This strong revenue stream and profitability is what made them realise that the time was ripe for an IPO.
- Huge user base across all platform business with comprehensive product supply and engaging user experience, consumer growth and higher purchase frequency.
- Employing a Data-driven process to drive innovation and create complementary and differentiated product offerings for new customers and existing customers.
- A world-class financial technology platform employing a combination of AI, computing and blockchain.
- Of the 1.39 billion population in China, Internet penetration has only reached 800 million. There are still plenty of markets to grow considering factors like the increased urbanisation spread, growing middle class with disposable income, a population who is very comfortable with the smartphone, adoption of technology and internet in rural areas.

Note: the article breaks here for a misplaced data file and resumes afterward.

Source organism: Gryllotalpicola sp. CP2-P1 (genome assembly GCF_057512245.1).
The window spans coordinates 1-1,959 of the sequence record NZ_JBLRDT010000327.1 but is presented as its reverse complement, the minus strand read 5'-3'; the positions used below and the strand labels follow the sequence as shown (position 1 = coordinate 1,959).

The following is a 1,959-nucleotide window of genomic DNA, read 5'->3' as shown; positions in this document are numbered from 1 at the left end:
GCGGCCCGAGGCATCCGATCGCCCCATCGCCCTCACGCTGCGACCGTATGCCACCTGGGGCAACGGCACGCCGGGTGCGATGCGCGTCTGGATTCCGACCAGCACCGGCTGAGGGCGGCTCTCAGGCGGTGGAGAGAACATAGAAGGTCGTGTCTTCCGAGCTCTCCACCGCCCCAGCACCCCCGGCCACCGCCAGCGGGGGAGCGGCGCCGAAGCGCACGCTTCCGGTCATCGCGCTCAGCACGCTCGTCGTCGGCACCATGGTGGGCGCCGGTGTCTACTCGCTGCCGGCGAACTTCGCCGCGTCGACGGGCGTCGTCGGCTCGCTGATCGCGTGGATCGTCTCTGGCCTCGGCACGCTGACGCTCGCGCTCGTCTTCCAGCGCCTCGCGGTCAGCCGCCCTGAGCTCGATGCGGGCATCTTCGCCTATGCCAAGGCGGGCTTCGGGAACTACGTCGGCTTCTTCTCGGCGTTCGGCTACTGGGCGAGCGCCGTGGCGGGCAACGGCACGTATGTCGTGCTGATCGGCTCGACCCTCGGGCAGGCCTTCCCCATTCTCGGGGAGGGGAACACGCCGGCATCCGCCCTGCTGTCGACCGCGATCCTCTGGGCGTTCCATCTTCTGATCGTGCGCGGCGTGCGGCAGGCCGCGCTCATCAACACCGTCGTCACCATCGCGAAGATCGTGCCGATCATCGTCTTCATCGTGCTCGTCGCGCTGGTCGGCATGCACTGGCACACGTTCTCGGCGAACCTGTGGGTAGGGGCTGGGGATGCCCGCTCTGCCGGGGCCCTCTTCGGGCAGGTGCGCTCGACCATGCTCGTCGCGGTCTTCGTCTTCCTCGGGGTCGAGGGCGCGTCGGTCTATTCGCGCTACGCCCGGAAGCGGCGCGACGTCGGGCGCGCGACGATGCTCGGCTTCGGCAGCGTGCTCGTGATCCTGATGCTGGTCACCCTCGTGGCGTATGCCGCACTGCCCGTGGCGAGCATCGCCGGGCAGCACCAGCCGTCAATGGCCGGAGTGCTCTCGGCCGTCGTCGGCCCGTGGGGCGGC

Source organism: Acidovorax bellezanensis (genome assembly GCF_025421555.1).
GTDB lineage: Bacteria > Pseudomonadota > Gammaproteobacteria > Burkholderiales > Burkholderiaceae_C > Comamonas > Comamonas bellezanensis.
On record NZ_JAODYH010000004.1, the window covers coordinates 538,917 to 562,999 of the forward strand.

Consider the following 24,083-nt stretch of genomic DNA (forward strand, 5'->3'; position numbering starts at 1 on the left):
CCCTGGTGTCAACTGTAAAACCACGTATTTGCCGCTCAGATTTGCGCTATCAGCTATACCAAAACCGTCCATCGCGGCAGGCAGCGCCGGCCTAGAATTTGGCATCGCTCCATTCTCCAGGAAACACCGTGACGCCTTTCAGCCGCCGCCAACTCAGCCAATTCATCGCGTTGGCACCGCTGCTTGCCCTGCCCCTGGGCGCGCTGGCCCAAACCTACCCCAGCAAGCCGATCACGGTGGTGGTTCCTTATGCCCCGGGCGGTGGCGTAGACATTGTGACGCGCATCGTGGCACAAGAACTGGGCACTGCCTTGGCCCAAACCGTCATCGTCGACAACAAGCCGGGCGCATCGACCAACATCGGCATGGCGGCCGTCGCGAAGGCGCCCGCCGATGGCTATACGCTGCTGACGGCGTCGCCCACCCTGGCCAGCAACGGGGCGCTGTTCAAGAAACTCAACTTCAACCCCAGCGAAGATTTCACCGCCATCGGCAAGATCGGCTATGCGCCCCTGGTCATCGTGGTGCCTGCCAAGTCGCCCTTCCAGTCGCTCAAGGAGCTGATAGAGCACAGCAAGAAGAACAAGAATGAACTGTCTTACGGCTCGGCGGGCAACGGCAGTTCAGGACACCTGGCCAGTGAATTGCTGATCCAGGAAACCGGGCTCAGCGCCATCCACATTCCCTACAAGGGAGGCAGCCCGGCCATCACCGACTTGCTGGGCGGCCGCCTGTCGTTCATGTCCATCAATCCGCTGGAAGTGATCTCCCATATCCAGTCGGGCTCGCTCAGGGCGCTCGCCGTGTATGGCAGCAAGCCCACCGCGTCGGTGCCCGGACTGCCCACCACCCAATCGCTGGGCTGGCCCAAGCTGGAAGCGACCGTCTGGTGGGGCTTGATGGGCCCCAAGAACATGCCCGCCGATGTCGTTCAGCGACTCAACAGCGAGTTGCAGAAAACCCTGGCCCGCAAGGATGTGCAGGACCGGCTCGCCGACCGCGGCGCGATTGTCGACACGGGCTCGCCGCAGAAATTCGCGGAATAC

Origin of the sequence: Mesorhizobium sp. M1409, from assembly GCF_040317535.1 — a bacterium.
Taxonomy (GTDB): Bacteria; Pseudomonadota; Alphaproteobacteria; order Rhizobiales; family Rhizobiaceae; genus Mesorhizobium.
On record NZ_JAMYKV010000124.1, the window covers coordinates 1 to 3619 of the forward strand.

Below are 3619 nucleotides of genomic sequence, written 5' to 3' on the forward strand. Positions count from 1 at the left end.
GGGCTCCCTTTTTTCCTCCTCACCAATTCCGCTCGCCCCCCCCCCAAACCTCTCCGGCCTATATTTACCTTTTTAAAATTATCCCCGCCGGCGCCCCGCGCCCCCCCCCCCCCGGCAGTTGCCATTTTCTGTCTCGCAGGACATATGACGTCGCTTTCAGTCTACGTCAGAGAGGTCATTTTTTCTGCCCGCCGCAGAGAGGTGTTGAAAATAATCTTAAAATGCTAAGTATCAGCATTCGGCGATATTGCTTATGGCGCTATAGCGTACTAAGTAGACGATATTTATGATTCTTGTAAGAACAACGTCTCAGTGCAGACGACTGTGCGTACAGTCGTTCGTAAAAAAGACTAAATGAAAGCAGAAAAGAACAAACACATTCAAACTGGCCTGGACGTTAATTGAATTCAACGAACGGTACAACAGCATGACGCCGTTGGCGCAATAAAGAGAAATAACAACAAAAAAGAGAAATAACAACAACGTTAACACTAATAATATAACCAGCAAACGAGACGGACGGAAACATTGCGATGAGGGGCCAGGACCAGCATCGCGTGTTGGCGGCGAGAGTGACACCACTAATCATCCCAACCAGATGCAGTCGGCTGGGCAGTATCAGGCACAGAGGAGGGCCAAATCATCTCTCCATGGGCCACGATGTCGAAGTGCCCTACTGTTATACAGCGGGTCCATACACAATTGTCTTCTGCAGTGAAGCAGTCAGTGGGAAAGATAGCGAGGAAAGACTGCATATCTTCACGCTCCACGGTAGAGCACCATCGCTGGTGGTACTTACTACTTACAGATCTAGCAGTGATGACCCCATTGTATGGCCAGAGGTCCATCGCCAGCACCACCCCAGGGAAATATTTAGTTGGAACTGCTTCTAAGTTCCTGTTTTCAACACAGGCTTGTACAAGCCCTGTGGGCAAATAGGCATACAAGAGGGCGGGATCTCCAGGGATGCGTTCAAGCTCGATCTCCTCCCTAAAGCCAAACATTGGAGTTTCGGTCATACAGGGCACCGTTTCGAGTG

- As regulation increases, Ant is leaning more and more on its platform model, acting as a facilitator rather than a traditional lender. Ant is focusing on shifting away revenue from offering traditional financial services and more toward facilitating third party financial institutions.
- Expand International presence and capture markets with local acquisitions and creating a regional financial ecosystem which also helps Ant to make inroads to the trillion-dollar emerging cross border remittances market.
Growing International Presence
Ant Financial isn’t just content to capture the Chinese market. It’s also exporting its model abroad. It’s made substantial investments in Southeast Asia and India as evident by its acquisitions and partnerships as listed below.
|Thailand||True Money Wallet|
The Mega IPO Plan and the Surprise at the 11th hour
The IPO Plan
In June 2020, Ant Financial filed for its mega IPO of $35 billion to be listed in Shanghai and at the HongKong Stock Exchange. Ant Financial is pursuing a dual-listing in Hong Kong and Shanghai’s STAR market.
The latter was to attract domestic investors. The company had hoped to raise up to $35 billion from the market, in an IPO that would have been the world’s largest, beating last year’s $29.4 billion listings of Saudi Aramco.